Air Flow Detector Circuit
Air flow detector is frequently required in various applications or systems where the presence of air must be detected in order to provide a descriptive image of the systems’ proper operation. For example, we require air flow detection in engines to estimate the amount of fuel to add to the engine, and we need air flow detection in chemical media like air to assess the amount of contamination or contamination transmission. We require air flow sensing for high power density electronic devices to prevent them from overheating.
- Principle Behind Air Flow Detector Circuit:
- Air Flow Detector Circuit Diagram:
- Air Flow Detection Circuit Design:
- Air Flow Detector Circuit Operation:
- Theory Behind Air Flow Detector Circuit:
- Applications of Air Flow Detector Circuit:
- Limitations of Air Flow Detector Circuit:
Principle Behind Air Flow Detector Circuit:
Air Flow Detector Circuit Diagram:
- V1 = 12 V
- R1 = 38 Ohms
- D1= 4.7 V Zener diode, 1N4732
- R2 = 100 Ohms
- Rx = HEL-700 platinum RTD
- R3 = 10K
- C2 = 1uF
- C1= 0.01 uF
- LED = 5V, Green LED
- IC = 555 Timer
Air Flow Detection Circuit Design:
This circuit is intended to deliver a steady current input to the RTD, causing it to be slightly heated at first. The RTD chosen for this application is the HEL-700 platinum RTD, which has a maximum operating current of 2 mA. To supply a constant current to the RTD, we’re utilising a Zener Diode as a voltage regulator.
We must first choose a Zener diode before designing a Zener voltage regulator. A Zener diode with Vz = 4.7V is chosen here. We choose a load resistance of 100 Ohms because the input voltage is 12V and the desired output current is 2mA. This ensures that the maximum current travels through the load and just a tiny portion through the RTD.The input resistance selected is given by (Vin-Vz)/(Iz+IL) and is equal to 38 Ohms. Here a 38 Ohms resistor is used as the input resistor.
The creation of a timer monostable multi vibrator is the next phase. The timer is employed to supply a biassing voltage of roughly 5V to the LED. As the voltage across the RTD falls, the LED must illuminate. We’ll use a 10K resistor and a 1uF electrolytic capacitor in this example. The control pin is connected to ground via a 0.01uF ceramic capacitor.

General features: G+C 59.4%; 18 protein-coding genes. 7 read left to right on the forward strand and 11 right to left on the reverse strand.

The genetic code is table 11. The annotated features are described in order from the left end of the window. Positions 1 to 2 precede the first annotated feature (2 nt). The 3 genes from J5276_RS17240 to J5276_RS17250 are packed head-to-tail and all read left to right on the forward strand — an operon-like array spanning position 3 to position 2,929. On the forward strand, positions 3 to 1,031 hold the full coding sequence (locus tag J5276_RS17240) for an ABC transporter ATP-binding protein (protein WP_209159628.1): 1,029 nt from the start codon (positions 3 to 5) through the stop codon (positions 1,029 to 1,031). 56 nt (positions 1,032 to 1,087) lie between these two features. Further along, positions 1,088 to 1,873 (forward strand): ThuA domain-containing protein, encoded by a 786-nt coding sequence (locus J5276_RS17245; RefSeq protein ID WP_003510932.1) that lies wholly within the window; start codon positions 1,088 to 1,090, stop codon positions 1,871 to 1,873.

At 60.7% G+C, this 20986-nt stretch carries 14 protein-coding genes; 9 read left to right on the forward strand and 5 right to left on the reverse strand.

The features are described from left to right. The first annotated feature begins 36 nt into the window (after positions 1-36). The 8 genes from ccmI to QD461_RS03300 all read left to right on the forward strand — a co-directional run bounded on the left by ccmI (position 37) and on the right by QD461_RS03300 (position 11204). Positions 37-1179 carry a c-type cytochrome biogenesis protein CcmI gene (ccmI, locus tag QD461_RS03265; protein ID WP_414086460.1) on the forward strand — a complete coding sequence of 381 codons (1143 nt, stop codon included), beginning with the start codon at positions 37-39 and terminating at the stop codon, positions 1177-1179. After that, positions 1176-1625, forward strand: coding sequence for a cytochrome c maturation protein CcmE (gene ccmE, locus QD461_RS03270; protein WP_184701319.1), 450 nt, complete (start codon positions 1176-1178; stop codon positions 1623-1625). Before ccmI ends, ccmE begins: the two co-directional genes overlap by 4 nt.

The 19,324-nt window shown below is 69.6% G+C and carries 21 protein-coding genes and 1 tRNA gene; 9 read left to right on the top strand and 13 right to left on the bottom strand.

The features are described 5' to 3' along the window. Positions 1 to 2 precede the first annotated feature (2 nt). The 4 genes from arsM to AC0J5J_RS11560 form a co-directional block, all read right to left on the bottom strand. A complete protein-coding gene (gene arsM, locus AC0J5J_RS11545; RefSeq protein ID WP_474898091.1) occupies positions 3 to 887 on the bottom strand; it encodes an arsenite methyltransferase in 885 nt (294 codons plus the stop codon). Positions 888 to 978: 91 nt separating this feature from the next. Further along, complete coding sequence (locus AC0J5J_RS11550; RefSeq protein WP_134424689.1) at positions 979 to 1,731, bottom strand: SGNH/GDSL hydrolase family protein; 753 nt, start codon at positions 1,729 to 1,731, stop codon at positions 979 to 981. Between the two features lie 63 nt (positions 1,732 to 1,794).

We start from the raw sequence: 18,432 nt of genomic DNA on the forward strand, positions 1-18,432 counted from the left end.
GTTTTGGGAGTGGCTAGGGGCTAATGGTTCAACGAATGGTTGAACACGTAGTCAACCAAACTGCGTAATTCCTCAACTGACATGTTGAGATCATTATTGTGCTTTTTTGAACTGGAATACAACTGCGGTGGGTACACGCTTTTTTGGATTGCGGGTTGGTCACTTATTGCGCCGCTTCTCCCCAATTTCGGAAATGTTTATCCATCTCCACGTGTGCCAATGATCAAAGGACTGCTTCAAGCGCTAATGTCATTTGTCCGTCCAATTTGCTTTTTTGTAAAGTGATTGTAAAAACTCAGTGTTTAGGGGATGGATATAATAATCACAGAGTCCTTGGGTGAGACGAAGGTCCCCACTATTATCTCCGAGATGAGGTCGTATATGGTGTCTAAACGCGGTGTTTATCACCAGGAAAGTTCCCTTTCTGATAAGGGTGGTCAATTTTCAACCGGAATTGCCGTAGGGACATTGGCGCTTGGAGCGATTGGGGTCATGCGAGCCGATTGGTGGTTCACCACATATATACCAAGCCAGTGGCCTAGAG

Air Flow Detector Circuit Operation:
A 12V battery is used to power this circuit. The Zener diode, which creates a constant voltage, is used to manage the battery voltage. As current passes through the RTD, it heats up, increasing its temperature and hence increasing its resistance. As the current remains constant, the voltage across the resistance rises. When this voltage is connected to the timer’s trigger pin, the timer does not trigger, and the LED is turned off. As air passes over the RTD, it begins to cool. This reduces the temperature of the device.As the temperature reduces, the resistance also reduces and so does the voltage across the device. As this voltage reduces below a certain point, the timer gets triggered and the LED starts blinking. As voltage falls further, indicating fall of temperature, the LED starts glowing with full intensity. This indicates the flow the air.
Theory Behind Air Flow Detector Circuit:
The basic theory behind this circuit involves knowledge about three basic parts- Voltage Regulator using Zener Diode, Resistance Temperature detector and a timer circuit.
Voltage Regulator using Zener Diode:
A zener diode is a basic PN junction diode that operates in reverse bias. It is based on the breakdown principle – Avalanche and Zener. At a reverse bias voltage of 2V to 8V, zener breakdown occurs when the electrons break free from the atoms and create free electron hole pairs. Above 8V, avalanche breakdown happens when high-speed charge carriers collide, disrupting the covalent bond and resulting in the production of free electrons.
As can be seen by the characteristics, for a large variation in current through the diode, the voltage across the diode remains very small or constant. This unique feature is utilized in many applications by using Zener diode as the voltage regulator.
Resistance Temperature Detector:
A resistance temperature detector, often known as an RTD, is a metal resistor whose resistance changes in response to temperature. It is based on the fact that the lattice vibrations in metals increase as the temperature rises. The electrons collide as a result of these oscillations. As the number of collisions rises, the energy of the electrons decreases, reducing the flow of free electrons and resulting in low conductivity. As a result, as the temperature rises, the resistance rises as well. Platinum is primarily used in the construction of RTDs. An RTD’s resistance is roughly 100 Ohms at 0 degrees Celsius.
555 Timer Multivibrator:
Multivibrator circuit is used to produce pulsed output signal. It is triggered when a low level signal is applied to the trigger pin of the IC. The 555 timer IC is an 8 pin IC and the timing of the output signal is given by T=1.1 RC. To get detailed information about 555 timer IC, read the post Understanding 555 Timer.
Applications of Air Flow Detector Circuit:
This circuit can be used to detect air movement in regions such as automotive engines, where the amount of gasoline required by the engine must be estimated. This circuit can also be used as a temperature detector in addition to being utilised as an air flow detector. This circuit can be used to control loads such as a fan using temperature sensing with minor adjustments.
Limitations of Air Flow Detector Circuit:
- Since Zener diode is being used, the efficiency of the circuit is affected. This is because loss in series resistor causes a decline in efficiency in case of heavy loads.
- The resistance temperature detector used is expensive and easily affected by shock and vibration.